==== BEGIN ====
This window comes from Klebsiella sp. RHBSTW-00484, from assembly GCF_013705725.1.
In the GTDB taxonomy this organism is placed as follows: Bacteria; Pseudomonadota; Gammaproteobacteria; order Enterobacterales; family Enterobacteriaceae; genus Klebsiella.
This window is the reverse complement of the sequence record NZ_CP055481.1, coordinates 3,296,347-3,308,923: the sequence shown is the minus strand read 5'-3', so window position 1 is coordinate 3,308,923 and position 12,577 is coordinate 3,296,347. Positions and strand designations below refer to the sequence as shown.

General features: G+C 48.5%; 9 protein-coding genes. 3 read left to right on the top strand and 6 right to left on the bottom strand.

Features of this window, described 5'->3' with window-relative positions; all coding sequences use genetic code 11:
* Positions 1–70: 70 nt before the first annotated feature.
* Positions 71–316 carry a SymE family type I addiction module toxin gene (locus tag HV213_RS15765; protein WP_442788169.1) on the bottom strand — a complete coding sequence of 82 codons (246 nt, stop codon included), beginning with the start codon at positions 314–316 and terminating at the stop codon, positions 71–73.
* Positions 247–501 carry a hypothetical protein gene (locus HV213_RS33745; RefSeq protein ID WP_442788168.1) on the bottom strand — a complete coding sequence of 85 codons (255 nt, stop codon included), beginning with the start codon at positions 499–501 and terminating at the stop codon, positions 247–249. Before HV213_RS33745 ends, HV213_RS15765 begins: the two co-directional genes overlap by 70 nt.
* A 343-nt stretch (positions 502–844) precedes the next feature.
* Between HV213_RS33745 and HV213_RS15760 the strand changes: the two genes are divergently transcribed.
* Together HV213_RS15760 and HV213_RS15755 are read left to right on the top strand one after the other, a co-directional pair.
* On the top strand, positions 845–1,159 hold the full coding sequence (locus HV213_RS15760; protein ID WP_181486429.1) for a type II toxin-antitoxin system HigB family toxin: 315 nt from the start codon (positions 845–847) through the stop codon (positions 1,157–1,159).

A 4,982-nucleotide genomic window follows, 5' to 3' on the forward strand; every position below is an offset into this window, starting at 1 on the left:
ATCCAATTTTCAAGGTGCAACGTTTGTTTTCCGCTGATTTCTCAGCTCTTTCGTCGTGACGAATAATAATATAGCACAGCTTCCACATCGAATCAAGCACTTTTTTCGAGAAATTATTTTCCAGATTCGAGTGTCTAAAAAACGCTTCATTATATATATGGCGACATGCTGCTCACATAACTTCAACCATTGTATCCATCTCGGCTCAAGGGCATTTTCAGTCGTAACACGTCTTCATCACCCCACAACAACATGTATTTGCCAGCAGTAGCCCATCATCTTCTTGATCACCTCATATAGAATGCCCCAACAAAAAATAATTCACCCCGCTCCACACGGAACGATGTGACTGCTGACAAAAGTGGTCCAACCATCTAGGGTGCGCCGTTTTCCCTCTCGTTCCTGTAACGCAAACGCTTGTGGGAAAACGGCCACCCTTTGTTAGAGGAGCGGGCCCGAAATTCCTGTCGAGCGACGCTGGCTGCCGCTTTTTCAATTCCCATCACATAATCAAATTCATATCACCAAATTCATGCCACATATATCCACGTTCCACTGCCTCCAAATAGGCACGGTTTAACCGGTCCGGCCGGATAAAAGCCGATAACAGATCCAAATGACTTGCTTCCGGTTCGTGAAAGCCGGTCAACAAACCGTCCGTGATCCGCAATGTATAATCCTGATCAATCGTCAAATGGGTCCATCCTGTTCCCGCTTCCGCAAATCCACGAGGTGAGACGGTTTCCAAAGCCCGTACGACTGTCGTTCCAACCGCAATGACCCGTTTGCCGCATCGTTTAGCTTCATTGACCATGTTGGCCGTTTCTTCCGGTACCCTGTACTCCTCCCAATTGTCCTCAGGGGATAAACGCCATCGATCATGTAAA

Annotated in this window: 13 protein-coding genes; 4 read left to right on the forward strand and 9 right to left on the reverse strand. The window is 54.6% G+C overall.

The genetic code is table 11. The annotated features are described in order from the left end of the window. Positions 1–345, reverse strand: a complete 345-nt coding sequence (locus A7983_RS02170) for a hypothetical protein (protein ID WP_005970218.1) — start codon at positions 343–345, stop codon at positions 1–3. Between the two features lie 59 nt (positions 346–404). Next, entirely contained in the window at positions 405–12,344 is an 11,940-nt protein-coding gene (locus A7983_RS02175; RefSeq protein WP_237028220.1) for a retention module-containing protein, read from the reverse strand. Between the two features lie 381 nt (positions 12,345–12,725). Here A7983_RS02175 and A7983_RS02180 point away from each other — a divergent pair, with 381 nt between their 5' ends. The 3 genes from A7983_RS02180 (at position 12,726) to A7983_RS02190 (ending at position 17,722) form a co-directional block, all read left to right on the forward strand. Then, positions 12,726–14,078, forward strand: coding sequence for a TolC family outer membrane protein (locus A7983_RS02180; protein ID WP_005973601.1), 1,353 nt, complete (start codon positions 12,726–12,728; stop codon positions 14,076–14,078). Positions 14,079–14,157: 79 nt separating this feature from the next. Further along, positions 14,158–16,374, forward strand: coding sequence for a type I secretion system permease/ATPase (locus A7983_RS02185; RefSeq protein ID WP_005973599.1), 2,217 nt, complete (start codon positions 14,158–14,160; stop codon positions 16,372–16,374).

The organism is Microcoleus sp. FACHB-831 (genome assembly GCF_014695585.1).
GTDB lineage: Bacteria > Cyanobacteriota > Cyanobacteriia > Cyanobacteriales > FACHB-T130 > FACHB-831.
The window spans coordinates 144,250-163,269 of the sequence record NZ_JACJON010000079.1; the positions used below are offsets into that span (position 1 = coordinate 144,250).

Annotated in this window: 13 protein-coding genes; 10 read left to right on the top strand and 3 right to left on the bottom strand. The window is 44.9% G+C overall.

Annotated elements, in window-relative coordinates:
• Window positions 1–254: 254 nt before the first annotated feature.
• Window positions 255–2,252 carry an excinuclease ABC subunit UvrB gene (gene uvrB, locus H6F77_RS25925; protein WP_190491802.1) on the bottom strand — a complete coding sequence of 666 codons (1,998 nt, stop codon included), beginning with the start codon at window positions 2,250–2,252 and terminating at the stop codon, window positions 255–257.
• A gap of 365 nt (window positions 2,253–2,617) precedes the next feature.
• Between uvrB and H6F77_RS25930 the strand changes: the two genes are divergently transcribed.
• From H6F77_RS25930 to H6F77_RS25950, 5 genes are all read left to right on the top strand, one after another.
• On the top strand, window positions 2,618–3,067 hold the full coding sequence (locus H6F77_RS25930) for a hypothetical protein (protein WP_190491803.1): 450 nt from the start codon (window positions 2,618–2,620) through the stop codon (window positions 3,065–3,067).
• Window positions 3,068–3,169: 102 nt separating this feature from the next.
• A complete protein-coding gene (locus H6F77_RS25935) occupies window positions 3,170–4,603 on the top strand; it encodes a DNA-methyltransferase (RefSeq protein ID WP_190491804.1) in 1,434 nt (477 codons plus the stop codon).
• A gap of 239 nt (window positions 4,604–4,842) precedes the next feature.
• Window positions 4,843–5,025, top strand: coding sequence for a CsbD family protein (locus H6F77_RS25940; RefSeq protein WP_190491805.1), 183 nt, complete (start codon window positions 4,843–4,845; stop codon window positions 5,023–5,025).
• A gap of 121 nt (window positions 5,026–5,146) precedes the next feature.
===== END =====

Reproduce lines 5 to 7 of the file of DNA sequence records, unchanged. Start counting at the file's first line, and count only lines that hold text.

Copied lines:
Features of this window, described 5'->3' with window-relative positions; all coding sequences use genetic code 11:
* Positions 1–70: 70 nt before the first annotated feature.
* Positions 71–316 carry a SymE family type I addiction module toxin gene (locus tag HV213_RS15765; protein WP_442788169.1) on the bottom strand — a complete coding sequence of 82 codons (246 nt, stop codon included), beginning with the start codon at positions 314–316 and terminating at the stop codon, positions 71–73.